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One of the biggest freestanding cranes in the world is at Flint Hills now

The massive crane at Flint Hills Resources is one of the world’s largest free-standing land-based cranes. It can lift up to 4 million pounds. Star Gazette photo by Chad Richardson

The equipment at Flint Hills Resources is hard to miss. Located at the junction of highways 55 and 52, the site is big enough – and equipment stands tall enough – to be seen from miles away, even from some sites near Hastings.

But all that looks almost small compared to the newest piece of equipment at the refinery. It’s one of the largest free-swinging, land-based cranes in the world.

The crane, a Versacrane TC-36000 lift crane, weighs 7 million pounds and can lift up to 4 million pounds (about 50 fully loaded semi-trucks). It uses about nine miles of cables.

It took 120 to 150 truckloads to get the crane into the refinery, and 15 of those were “super loads,” those over-sized loads that often have a separate vehicle following with caution lights, said Flint Hills Resources’ director of public affairs, Jake Reint.

The crane is only a temporary installment. It’s there for some maintenance work being done at the refinery, Reint said.

Maintenance work is always under way in some way at Flint Hills Resources.

“This facility is one of the largest continuous construction sites in Minnesota,” Reint said.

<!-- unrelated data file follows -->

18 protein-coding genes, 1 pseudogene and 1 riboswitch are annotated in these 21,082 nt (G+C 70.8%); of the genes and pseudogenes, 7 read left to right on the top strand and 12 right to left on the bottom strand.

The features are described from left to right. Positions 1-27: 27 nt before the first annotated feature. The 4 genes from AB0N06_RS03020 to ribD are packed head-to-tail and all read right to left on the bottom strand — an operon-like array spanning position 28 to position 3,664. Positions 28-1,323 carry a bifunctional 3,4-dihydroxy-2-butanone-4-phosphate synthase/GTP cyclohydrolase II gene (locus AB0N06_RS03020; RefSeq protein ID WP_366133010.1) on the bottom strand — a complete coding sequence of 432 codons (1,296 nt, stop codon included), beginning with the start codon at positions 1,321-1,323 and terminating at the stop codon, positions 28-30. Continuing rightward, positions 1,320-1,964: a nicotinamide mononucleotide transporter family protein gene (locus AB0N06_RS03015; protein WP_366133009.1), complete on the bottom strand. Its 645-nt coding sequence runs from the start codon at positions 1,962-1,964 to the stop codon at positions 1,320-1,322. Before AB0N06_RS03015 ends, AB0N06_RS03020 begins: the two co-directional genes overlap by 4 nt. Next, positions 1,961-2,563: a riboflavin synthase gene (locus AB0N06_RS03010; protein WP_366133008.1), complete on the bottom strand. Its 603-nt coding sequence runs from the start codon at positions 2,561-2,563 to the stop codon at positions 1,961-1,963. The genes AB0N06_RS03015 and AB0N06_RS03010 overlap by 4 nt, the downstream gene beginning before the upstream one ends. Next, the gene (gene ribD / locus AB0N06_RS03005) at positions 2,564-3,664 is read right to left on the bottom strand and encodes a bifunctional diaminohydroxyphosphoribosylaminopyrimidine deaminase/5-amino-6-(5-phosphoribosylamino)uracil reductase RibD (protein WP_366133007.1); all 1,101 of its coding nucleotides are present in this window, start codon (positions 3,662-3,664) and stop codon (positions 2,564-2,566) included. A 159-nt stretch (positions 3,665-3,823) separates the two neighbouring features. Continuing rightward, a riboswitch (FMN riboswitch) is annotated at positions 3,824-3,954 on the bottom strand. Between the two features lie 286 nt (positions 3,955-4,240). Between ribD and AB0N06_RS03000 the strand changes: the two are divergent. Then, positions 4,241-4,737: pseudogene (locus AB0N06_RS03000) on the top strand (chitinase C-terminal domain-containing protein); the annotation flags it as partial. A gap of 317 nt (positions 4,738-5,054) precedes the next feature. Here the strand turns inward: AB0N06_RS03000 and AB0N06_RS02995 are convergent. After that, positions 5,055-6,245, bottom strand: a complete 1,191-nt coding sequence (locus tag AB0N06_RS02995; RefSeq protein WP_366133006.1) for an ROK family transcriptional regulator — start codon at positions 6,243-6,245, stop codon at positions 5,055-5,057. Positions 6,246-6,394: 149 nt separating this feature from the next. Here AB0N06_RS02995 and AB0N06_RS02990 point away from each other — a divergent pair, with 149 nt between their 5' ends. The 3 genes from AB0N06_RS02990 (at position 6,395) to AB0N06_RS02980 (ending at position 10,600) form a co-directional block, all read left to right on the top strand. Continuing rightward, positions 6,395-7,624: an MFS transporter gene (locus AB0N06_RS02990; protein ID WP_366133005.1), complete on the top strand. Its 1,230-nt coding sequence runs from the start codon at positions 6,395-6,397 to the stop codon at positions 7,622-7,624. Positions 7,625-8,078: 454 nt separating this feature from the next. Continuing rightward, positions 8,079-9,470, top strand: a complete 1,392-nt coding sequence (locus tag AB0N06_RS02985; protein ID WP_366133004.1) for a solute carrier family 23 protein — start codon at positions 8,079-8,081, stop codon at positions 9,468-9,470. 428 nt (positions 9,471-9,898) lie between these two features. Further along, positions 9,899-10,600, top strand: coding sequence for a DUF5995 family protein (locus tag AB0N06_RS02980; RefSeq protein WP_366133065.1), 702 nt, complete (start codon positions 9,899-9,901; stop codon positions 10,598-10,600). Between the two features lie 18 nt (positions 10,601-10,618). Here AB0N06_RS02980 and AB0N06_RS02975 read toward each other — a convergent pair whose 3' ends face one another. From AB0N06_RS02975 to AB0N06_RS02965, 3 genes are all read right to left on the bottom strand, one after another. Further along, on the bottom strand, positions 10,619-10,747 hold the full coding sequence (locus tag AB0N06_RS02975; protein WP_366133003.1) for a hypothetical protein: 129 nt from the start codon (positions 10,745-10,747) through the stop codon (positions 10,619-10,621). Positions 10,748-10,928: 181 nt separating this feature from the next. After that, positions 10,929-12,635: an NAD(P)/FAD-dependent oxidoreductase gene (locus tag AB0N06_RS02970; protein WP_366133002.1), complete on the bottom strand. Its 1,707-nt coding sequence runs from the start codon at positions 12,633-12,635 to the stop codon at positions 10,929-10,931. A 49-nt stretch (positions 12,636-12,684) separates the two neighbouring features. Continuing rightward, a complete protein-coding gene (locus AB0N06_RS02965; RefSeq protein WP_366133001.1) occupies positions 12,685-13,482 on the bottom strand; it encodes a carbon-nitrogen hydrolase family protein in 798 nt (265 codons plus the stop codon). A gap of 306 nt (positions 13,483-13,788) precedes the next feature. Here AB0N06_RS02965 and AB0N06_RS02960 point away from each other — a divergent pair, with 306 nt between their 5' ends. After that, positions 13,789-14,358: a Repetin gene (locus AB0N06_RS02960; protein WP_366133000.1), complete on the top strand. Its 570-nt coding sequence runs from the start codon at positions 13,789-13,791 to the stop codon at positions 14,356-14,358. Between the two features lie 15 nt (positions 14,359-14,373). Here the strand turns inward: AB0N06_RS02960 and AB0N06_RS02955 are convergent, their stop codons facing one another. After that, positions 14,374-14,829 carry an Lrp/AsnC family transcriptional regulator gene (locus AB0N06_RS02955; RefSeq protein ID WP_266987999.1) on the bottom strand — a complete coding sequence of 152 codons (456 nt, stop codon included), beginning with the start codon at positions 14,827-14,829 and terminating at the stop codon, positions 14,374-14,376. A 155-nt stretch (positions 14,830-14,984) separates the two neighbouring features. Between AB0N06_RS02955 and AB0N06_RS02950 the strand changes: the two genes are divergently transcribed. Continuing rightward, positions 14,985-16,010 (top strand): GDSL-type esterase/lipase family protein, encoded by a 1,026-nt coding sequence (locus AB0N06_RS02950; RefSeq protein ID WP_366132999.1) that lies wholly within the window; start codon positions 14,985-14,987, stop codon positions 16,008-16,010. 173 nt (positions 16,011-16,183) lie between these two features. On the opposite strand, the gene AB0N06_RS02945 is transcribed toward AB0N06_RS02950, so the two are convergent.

The particular project being done with the crane involves disassembling units to conduct preventative maintenance.

The units at the refinery have to run for years at a time, Reint said, so every so often they need to be shut down, taken apart and rebuilt to make sure they can continue to function properly. It’s sort of like rebuilding a car engine, he said.

The refinery is still operating; only certain units are shut down for maintenance.

The massive amount of work being done also means more people. The current project involves as many as 2,500 contractors working on site on any given day, in addition to the more than 1,000 regular full-time employees.

The massive crane will be on site for at least a few more weeks, Reint said, but a number of projects will keep the activity level up at the refinery throughout the next few years. He said the refinery expects to have an average of 1,000 to 1,500 contractors working on site even after the crane is taken away.